Humanity trumps moralism in WYD film festival

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Screen capture from The Judas Pane (cropped 300x300)Take it as given that any short film festival program will feature a diverse range of approaches, and that most will connect with someone but few will connect with everyone.

That must be especially true of short films with a religious theme, as a person's response will largely be determined by the substance and form of their spiritual beliefs, as much as it is determined by their taste in films.

Father Christof Wolf SJ, director of the second Iñigo Film Festival, held this week as part of World Youth Day celebrations in Sydney, told Jesuit news bulletin Province Express the festival focuses 'on young filmmakers who grapple with the spiritual dimension of life'.

'We honour films which reflect the spiritual yearnings and experiences of young people today, which show the presence and/or absence of God in our modern secularised world or which take into account the twin dimensions of faith and justice.'

That's the mandate. What are the results? Predictably, varied. Given my opening disclaimers ('different strokes for different folks'), in this review I'll simply point to a few of the more interesting highlights of the festival program.

Humour, when well executed, is an effective tool for communicating to a broad audience. For the young heroine of Under There, a condescending stranger's feeble attempt at explaining the concepts of 'soul' and 'heaven' can't compete with the sheer joy of kicking a soccer ball playfully against her deceased brother's gravestone. Her simple belief that her brother is now living happily 'under there' is all the understanding of death that she needs.

For my money, surreal touches always appeal. In La Liberté de L'Intérieur, a prisoner discovers a magic means of escaping his tiny, drab cell. Once outside, he's free to share the key to his liberation with the prisoners of other similar cells. What the 'key' symbolises — presumably a religious or political ideology — is open to interpretation.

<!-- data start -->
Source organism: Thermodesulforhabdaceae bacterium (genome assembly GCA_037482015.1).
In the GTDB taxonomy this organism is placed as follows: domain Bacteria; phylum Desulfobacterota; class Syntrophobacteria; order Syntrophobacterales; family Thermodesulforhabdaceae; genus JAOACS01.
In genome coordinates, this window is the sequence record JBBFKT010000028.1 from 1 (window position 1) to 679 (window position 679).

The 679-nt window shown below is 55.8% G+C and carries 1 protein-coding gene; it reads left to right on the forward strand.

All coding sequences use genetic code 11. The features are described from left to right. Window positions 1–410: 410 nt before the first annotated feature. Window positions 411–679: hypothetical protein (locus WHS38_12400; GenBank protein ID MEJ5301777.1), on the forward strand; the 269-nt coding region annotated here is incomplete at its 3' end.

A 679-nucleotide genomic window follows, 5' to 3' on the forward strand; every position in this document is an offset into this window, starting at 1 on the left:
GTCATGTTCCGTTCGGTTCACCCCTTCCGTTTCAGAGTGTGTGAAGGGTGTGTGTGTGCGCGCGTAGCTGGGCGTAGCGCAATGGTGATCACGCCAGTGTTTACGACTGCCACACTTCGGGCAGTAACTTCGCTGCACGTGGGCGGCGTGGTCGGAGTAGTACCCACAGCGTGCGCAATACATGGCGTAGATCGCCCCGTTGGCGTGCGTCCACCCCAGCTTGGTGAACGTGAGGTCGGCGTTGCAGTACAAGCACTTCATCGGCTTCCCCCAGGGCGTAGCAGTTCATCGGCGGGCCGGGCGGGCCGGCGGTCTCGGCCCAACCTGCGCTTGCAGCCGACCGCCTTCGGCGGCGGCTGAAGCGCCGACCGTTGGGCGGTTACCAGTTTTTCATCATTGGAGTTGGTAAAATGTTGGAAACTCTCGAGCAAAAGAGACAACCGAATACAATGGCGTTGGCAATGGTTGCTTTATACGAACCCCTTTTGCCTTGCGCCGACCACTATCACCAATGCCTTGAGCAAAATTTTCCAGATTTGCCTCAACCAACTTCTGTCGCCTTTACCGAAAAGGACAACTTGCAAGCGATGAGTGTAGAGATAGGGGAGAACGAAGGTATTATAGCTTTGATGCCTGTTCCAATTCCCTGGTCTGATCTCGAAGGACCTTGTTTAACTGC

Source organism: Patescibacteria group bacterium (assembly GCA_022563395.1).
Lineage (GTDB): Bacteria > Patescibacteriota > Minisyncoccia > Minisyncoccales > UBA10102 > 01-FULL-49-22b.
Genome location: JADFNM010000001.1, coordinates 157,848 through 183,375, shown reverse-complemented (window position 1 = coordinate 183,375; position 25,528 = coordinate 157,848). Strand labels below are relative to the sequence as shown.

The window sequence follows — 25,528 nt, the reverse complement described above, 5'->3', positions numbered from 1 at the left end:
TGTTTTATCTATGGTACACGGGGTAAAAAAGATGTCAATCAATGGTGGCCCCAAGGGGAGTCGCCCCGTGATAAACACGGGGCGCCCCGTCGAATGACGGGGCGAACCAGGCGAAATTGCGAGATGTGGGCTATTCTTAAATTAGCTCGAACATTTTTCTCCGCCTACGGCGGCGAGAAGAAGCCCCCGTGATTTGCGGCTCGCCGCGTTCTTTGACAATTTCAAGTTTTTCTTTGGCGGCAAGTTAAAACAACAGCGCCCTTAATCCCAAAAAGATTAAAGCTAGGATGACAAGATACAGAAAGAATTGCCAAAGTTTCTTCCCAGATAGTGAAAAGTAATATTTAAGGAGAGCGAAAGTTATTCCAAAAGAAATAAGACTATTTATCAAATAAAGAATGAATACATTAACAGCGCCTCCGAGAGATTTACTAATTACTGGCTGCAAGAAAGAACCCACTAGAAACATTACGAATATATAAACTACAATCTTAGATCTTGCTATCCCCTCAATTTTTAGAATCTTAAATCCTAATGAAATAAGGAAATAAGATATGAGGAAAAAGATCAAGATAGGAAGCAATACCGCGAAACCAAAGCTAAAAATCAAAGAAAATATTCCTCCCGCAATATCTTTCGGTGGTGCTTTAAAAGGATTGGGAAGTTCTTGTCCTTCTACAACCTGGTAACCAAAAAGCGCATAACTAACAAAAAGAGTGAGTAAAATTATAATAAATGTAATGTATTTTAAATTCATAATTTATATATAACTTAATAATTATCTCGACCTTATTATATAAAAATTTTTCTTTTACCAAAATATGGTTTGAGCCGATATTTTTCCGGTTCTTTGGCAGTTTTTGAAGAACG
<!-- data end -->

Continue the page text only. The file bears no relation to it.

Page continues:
Film is rarely an effective medium for proselytising. Moral messages are best communicated if a film's focus is on story and character. Cocoon, in which a professional dancer muses upon her unplanned pregnancy, is patently 'pro-life'. But its lyrical rendition of the central character's emotional journey and the actor's internalised performance make it a humane and non-judgemental contribution to conversations about abortion.

Not all of the films address spiritual themes as obliquely. In Un Éclat (The Sparkle) a widower burdened by 15-year-old grief experiences a turbulent spiritual reawakening after performing a reverent restoration on a piece of religious art. The film reveals the power of symbols to connect minds and hearts with a sense of the divine.

Religious iconography also plays a central role in this reviewer's 'pick' of the festival line-up — the animation The Judas Pane (pictured).

The Judas figure in a stained-glass tableau, cast forever as a scowling villain by the artist who created him, obtains absolution after witnessing the depiction in a separate pane of his doppelganger's notorious role in the passion story. It's a funny, clever and poignant twist on a simple redemption story, which plays upon traditional understandings of the gospels while critiquing the subjective role of artists in depicting religious icons.

Festival screenings take place Thursday 17 July at Loreto Kirribilli from 7pm to 10pm. The three best films will be announced at an awards ceremony on Friday 18 July at 2pm.

LINK:
The Iñigo Award


Tim KroenertTim Kroenert is Assistant Editor of Eureka Street. His articles have been published by The Age, Inside Film, the Brisbane Courier Mail and ASif. He is a contributor to the forthcoming volume American Exorcist: Critical Essays on William Peter Blatty. Email Tim

 

Topic tags: world youth day, Iñigo Film Festivalcocoon, under there, the judas pane, La Liberte de L'Interieur

 

 

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Would that the Kirribilli experience were available in Melbourne at a time and place suitable to our vast audience!
raymond lamerand | 17 July 2008


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